competency, which is the definition of the meaning of the common terms
through which we would like to promote the sharing of biodiversity

On Fri, Jul 22, 2011 at 10:17 AM, Geoffrey Allen <gsallen at unb.ca> wrote:
> I really appreciate all of the feedback on this point. Lots of interesting
> ideas to think about.
> Looking at the various responses, it seems to me that by not allowing the
> repetition of fields, DwC limits its usefulness to information managers such
> as myself. Some of the work-arounds, such as the GBIF Vernacular Name
> extension that Peter Desmet pointed me towards, look useful in the
> particular example that I gave, but won't work in others. It is also a
> fairly complex process, belying the "simple" part of DwC.
> Such a process definitely wouldn't work with some of the other fields that I
> would like to repeat for our data. I quite dislike the idea of concatenating
> all the the sample collectors from one specimen into a single field since
> that will make the process of finding individuals more challenging. It would
> not be possible to create a relational table for our collectors such as the
> one for vernacular names.
> The other field(s) that I need to repeat pertain to location data. Our
> dataset currently lists location information in at least five different
> systems (decimal Lat/Long; deg. min. sec.; UTM; NTS; and verbatim
> descriptions), and often up to four are used on a given sample. At times the
> UTM data is generated from degrees Lat/Log, but at other times the reverse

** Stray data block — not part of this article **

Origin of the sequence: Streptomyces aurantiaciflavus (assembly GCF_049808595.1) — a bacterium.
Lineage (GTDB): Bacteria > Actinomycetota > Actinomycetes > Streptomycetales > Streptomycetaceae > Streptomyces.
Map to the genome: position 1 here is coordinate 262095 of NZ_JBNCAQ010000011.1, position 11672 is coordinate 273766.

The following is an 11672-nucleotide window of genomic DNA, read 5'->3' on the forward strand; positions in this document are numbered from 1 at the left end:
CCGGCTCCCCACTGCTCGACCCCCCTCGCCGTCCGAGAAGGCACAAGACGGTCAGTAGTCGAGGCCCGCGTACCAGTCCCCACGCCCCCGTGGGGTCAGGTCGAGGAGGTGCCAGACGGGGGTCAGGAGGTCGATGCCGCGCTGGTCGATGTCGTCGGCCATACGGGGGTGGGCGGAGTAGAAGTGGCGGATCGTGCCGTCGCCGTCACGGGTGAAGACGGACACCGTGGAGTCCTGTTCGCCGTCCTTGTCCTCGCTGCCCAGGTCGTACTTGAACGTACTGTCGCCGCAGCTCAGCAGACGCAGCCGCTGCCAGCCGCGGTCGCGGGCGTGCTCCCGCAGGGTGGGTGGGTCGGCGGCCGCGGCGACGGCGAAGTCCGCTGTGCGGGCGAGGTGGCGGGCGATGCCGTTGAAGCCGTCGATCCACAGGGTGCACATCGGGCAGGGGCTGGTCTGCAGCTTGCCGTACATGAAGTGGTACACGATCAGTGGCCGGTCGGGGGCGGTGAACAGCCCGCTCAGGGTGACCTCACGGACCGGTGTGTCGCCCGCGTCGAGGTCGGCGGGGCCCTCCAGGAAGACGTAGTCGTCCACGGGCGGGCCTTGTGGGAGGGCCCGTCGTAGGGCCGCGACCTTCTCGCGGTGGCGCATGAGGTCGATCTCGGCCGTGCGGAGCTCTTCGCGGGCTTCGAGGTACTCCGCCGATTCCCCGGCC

> is true (and, of course, there is no way of telling from the database alone
> which is the original). Further, small errors abound in the data that could
> have crept in during conversions, or possibly even reside with the original
> data. The data from over 40,000 specimens have already been entered into the
> database in this manner, and no one is going to go back to double check them
> all. I desperately want to keep ALL the location data out of fear that we
> might not present the one accurate measure, and creating a relational table
> for every geographic point in New Brunswick (let alone the rest of Canada!)
> is out of the question. (This description of the locational data has been
> significantly simplified from the actual reality, so please don't start
> nailing me on technicalities here)
> It seems to me, then, that we will have to maintain the data in our own
> metadata system, and use that to generate DwC (along the lines of what Bob
> Morris recommended in his first response). That's fine by us, but should,
> perhaps, be of some concern to a metadata standards working group. Since
> Darwin Core will not be our de facto standard, its generation and accuracy
> will be of less relevance to us. I fear the DwC records will become out of
> date, or start to reflect errors as it maintenance become less important to
> us. Furthermore, it suggests that we may have to create duplicate sets of
> data, rather than one set that can be easily harvested for use by other
> collections.
> From my perspective, it would be nice if we could mark this biological data
> up in one well designed, flexible metadata standard. The Dublin Core group,
> of course, recognised the importance of flexibility, allowing for Qualified
> DC along with their simple set, and XML is as popular as it is today because
> of it extensibility. I would worry that DwC might be painting itself into a
> corner if it tries to adhere to too narrow a set of rules.
> Perplexing stuff, indeed.
> Thanks again for all your advice,
> Geoffrey
> --------------------------------------------
> Geoffrey Allen
> Digital Projects Librarian
> Electronic Text Centre
> Harriet Irving Library
> University of New Brunswick
> Fredericton, NB  E3B 5H5
> Tel: (506) 447-3250
> Fax: (506) 453-4595
> gsallen at unb.ca